Lunch & Tour
- Koinonia Farm
- 1324 Highway 49 South Americus, GA
- Ongoing package (2 days / 1 night)
- Lunch & Tour (adult) - $12.00 Lunch & Tour (child) - $6.00 Lunch (adult) - $7.00 Lunch (child) - $3.00 Tour (adult) - $5.00 Tour (child) - $3.00
Lunch: Monday through Friday
You won’t go away hungry. We’re continually working to grow healthy food and share it with others. Lunch is served in our dining hall at noon, Monday through Friday.
Tour: Monday through Saturday
There is much to see at the farm. Want to know how pecans are harvested? Let us walk you through our three pecan plants and explain the process. A favorite stop along the tour is the bakery, especially the chocolate room! Interested in history? You will want to spend some time in our museum. Koinonia Farm is a Georgia Historical Site and has an informative onsite museum. If you wish, your tour may begin with a viewing of the Emmy Award winning documentary Briars in the Cotton Patch, which gives an excellent introduction to part of our long history. There are gardens and farm animals to see. The tour may include a stroll through our beautiful orchards. In one of those orchards is Clarence’s Writing Shack, the place where Clarence Jordan did much of his writing. Come and see!
- Cost for lunch is $7 plus tax per adult and $3 plus tax per child 10 years and under. Cost for a tour is $5 plus tax per adult and $3 plus tax per child.
- Tours are by appointment only. Due to demand, please make reservations at least 1 week in advance.
- For lunch, please make reservations at least 24 hours in advance so we can be sure to make extra helpings.
Love through service to others, joy through generous hospitality, peace through reconciliation.
Venue HighlightsFor the past 75 years, Koinonia Farm in SW Georgia has been a radical experiment in Christian living, depending on your definition of "radical". It would be easy to miss the entrance to Koinonia Farm. Nine miles south of Plains, Georgia, on a quiet stretch of Georgia State Route 49, past rusted tractors, houses fluctuating between stateliness and disrepair, and innumerable Baptist churches, the sudden pull-off to Koinonia is marked only by a plain wooden sign, embellished with the name of the farm, a cross, and an arrow pointing across the street to a dirt drive. Turning into the drive, you might see an older white man in dusty overalls, hauling a wheelbarrow; or an African-American woman wearing an elastic hairnet, carrying a tray of baked goods; or others of all ages and ethnicities. You would see a scattering of small but attractive houses and workshops, farm equipment, and hundreds of acres of serene pasture. It is difficult to imagine that, nearly 60 years ago, this tiny and tranquil place drew the rage of the entire county, and faced not only economic boycotts, but persecution, isolation, and terrorism.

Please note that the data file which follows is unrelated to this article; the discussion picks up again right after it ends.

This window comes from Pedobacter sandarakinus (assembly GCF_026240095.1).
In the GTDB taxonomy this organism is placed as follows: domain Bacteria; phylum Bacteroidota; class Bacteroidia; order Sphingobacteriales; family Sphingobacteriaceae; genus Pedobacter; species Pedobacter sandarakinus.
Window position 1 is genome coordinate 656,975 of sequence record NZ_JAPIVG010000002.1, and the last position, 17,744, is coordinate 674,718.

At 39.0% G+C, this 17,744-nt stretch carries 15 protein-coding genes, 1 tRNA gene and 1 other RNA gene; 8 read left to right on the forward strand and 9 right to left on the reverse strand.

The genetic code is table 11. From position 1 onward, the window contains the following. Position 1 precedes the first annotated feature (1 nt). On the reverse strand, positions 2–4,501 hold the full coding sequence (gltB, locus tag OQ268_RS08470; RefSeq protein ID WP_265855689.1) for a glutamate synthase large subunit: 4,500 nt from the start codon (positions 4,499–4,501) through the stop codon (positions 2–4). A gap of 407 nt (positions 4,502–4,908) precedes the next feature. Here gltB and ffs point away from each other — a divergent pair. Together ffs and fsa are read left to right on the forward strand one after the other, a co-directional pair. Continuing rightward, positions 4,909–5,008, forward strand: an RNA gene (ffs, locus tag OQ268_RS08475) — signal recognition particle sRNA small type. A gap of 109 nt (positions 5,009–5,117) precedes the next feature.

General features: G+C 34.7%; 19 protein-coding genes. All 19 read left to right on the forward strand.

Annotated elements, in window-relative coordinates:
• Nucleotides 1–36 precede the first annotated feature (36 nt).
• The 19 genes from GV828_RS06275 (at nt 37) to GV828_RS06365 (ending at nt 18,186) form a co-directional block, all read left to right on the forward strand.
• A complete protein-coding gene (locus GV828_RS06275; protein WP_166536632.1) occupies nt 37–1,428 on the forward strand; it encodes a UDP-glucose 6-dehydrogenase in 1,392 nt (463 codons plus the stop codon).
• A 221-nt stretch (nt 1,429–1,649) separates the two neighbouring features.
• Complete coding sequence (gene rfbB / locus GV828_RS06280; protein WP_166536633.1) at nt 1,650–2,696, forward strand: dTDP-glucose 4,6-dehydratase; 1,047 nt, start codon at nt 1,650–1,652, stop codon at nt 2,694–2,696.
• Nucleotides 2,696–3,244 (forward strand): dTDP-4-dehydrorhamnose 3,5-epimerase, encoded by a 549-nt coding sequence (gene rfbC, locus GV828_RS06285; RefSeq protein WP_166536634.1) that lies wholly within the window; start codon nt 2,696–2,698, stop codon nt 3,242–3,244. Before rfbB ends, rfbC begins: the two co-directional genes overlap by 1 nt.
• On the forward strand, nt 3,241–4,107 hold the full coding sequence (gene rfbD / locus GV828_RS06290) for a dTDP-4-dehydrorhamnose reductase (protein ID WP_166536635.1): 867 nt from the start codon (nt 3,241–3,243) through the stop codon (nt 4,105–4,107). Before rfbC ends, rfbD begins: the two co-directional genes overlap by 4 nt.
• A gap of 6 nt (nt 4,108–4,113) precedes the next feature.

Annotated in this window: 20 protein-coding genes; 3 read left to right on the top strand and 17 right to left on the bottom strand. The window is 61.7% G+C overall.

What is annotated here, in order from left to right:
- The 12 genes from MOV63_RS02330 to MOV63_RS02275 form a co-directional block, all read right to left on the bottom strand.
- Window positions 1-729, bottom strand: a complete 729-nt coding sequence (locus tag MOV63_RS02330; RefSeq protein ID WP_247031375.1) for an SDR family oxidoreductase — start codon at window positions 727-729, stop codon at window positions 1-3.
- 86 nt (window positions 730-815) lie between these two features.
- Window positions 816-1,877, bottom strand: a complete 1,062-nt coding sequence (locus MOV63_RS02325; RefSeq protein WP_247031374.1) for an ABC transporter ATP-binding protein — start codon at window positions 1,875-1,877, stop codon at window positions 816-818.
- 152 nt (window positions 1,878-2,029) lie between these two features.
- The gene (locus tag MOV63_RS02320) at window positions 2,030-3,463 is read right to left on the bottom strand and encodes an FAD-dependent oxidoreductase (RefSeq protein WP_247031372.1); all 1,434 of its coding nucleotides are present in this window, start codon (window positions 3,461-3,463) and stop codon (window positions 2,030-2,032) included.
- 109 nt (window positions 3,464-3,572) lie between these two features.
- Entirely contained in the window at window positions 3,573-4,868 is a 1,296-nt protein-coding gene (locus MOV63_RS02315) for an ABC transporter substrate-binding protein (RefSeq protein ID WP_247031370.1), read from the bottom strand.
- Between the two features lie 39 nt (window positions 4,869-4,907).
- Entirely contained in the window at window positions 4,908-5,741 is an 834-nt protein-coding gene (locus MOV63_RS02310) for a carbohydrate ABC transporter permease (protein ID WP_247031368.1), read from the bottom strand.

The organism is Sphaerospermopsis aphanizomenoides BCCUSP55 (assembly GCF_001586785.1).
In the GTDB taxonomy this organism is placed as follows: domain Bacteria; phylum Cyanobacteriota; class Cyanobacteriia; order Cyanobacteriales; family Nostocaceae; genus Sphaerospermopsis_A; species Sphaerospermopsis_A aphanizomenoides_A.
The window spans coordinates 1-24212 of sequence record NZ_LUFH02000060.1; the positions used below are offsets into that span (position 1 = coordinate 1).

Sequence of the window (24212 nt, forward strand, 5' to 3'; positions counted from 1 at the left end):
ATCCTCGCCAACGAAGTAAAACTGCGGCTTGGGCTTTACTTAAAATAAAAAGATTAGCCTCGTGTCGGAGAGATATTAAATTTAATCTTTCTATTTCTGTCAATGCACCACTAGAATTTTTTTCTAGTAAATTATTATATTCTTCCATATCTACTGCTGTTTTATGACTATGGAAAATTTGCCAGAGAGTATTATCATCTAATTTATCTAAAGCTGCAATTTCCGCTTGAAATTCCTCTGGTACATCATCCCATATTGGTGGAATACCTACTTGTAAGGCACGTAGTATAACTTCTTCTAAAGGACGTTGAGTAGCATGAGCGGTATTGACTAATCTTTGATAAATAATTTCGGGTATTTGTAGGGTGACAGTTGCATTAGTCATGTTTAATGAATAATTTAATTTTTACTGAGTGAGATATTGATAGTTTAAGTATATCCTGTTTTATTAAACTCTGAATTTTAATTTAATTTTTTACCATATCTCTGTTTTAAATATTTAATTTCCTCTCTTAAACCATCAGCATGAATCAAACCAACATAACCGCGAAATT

The farm was founded in 1942, established principally by a white Baptist minister named Clarence Jordan. Born July 29, 1912, in Talbotton, Georgia, Jordan attended University of Georgia's College of Agriculture with the mission of improving farming techniques for underprivileged farmers and sharecroppers. After earning his agriculture degree, Jordan enrolled in the Southern Baptist Theological Seminary in Louisville, Kentucky, receiving his Ph.D. in Greek New Testament in 1939. A conversant and commanding speaker, Jordan was invited to minister, teach, and lead missions in cities and towns across the South, where he preached pacifism and racial equality, often over the objections of his white colleagues.
Over the years many things have changed on the farm, but it now is a refuge for many people who want to take time out of busy lives to rest, relax, work alongside the staff and members at the farm, participate in chapel and devotional prayer times, or just read and take quiet walks in the woods and on surrounding trails. It is the birthplace for Habitat for Humanity, which moved into nearby Americus, Georgia, just about 15 minutes East of the farm. In Americus you can visit the Global Village and the original Habitat for Humanity and Fuller Center offices, both established by Millard and Linda Fuller, who originally established Partnership Housing at Koinonia Farm in the late 1960's and early 1970's. There are many historic places to visit near the farm, including a trip to Plains to hear former President Jimmy Carter teach Sunday School at Maranatha Baptist Church.
- Air Conditioning in Rooms
- Free Wifi
- Free Parking
- Tour Assistance
- Includes Meat
- Gluten Free
- Dairy Free
- Nut Free
Menu/CuisineCommunity meals are served Monday to Friday at 12 noon for lunch, and Tuesday through Thursday for dinner. Breakfast and other meals are on your own. All housing has at minimal a refrigerator, coffee pot, and sometimes a hotplate. If you are looking for a full kitchen, choose one of the houses. The dining hall community kitchen is also available when not in use for community meal preparation. There is a full kitchen in the "coffee house" for tent campers and RV'rs.
AccommodationsThere are 52 beds available on the farm for visitors. We have a variety of housing available for individuals, families, small groups, and large groups. We also have available space for tent and RV camping. Most guest rooms include shared bathrooms and two twin beds per room. All pillows, sheets, towels, and washcloths are provided. The room also have access to some kitchen space with a fridge, coffee pot, sink. The Fuller House has a full kitchen, dining and living area great for large groups. The smaller houses, like the Atkinson House, are great for small groups or families.
Look at the visit site to see exact room configurations and all available housing options.